Jan Brewer Arizona Immigration Law is an Overreach of State Power


In my view, the Supreme Court will strike down the heart of S.B. 1070. Arizona will be relying on De Canas v. Bica (1976) and Chamber of Commerce v. Whiting (2011). Even state regulation designed to protect vital state interests must give way to paramount federal legislation. True, the Court in De Canas v. Bica and Chamber of Commerce v. Whiting would not

presume that Congress, in enacting the INA, intended to oust state authority to regulate the employment relationship covered by [the state law] in a manner consistent with pertinent federal laws. Only a demonstration that complete ouster of state power—including state power to promulgate laws not in conflict with federal laws—was “the clear and manifest purpose of Congress” would justify that conclusion. [1]

In contrast to De Canas where the Court found that the state had an important economic goal behind its enactment of an employer sanction law, [2] Arizona’s S.B. 1070 and Hazleton, Pennsylvania’s no-renting-to-undocumented-immigrants ordinance present different questions. While those jurisdictions might offer an economic basis for the law, evidence is quite clear that the real purpose behind the laws is regulation of immigration — an area that is preempted by federal law. For example, Arizona Governor Jan Brewer signed and supports S.B. 1070 because the federal government “is not doing its job” of securing the border. [3] S.B. 1070 is about the regulation of immigration for its allies and Brewer. [4] When Hazleton, Pennsylvania, enacted its ordinance, its supporters made clear that their intent was the control of Latino immigrants:

The consequences which this immigration disaster holds for our children [are] horrendous. Coloreds will take political control of more states, along with both houses of Congress and the presidency. Whites will quickly be stripped of their rights with our wealth confiscated for redistribution to non-whites as is taking place in South Africa. . . . Will America become the United States of Mexico? [5]

Unfortunately for lawmakers in Arizona and Hazleton, they do not have the authority to regulate immigration.

Thus, in litigation challenging Arizona’s S.B. 1070 and Hazleton’s ordinance, the federal courts have had little difficulty in finding that the laws are preempted. In the Arizona case, the Ninth Circuit Court of Appeals upheld the injunction of the primary provisions of the law on preemption grounds: the requirement that local law enforcement verify immigration status of all arrestees; the new state law making it a crime for failing to carry immigration papers; another new law that made it a crime to apply for work without proper documentation; and the attempt to authorize local police to enforce the civil provisions of the Immigration and Nationality Act. [6] The court agreed with the federal government that its enforcement plan would be thwarted by Arizona’s law and was therefore preempted as an improper state attempt to regulate immigration. [7] Although the Third Circuit’s decision on the Hazleton ordinance has been vacated for reconsideration in light of the Whiting decision, the court initially found that the no-renting-to-undocumented-immigrants provision was an attempt to “regulate which [immigrants] may live [here].” [8] In other words, the ordinance attempted to regulate immigration, and was therefore preempted.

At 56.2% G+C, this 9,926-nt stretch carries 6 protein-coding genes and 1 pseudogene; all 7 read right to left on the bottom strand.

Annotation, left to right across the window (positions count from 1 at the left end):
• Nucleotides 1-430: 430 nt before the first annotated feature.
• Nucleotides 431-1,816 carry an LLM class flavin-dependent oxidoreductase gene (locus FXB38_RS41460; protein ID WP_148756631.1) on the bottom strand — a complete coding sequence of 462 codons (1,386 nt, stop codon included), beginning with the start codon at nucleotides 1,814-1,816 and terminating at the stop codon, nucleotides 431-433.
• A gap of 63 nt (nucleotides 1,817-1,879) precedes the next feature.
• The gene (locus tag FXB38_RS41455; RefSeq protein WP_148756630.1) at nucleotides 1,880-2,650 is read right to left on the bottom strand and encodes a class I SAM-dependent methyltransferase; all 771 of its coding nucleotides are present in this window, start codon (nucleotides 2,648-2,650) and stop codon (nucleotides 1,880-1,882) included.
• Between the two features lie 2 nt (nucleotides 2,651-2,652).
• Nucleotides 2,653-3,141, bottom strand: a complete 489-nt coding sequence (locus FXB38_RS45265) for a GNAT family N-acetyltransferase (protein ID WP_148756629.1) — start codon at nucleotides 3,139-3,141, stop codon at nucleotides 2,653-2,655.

[1] De Canas, 424 U.S. at 357 (citations omitted).

[2] Similarly in Pacific Gas & Electric v. State Energy Resources Conservation & Development Commission, 461 U.S. 190 (1983), the Supreme Court concluded that a California law imposing a moratorium on the construction of nuclear power plants was not preempted because its main purpose was economics and not safety; the state withstood a preemption challenge that Congress had intended to preempt the field of nuclear regulation. See notes --, infra, and accompanying text.

[3] Howard Fischer, Will SB1070 remain on hold?, Arizona Daily Sun, Nov. 2, 2010, available at: http://azdailysun.com/news/state-and-regional/article_cfd0ac68-343a-5fc5-97d1-2464db66d7e8.html.

[4] The Ninth Circuit noted the immigration purpose behind S.B. 1070,

In April 2010, in response to a serious problem of unauthorized immigration along the Arizona-Mexico border, the State of Arizona enacted its own immigration law enforcement policy [S.B. 1070, which] “make[s] attrition through enforcement the public policy of all state and local government agencies in Arizona.”

United States v. Arizona, 641 F.3d 339, 343 (9th Cir. 2011).

[5] Transcript of Record Vol. 2 at 5–6, Lozano v. City of Hazleton, 496 F. Supp. 2d 477 (M.D. Pa. 2007) (No. 3:06-CV-1586), available at http://www.aclupa.org/downloads/lozano2.pdf.

[6] United States v. Arizona, 641 F.3d at --.

[7] Id. at --.

[8] Lozano v. City of Hazleton, 620 F.3d 170, 220 (3d Cir. 2010), vacated, 131 S. Ct. 2958 (2011). The Supreme Court has asked the Third Circuit to reconsider Lozano in light of the Supreme Court’s recent decision in Chamber of Commerce of the U.S. v. Whiting, 131 S. Ct. 1968 (2011). However, as long as the evidence reveals that the purpose behind the Hazleton ordinance is the regulation of immigration, the ordinance faces serious preemption problems nonetheless.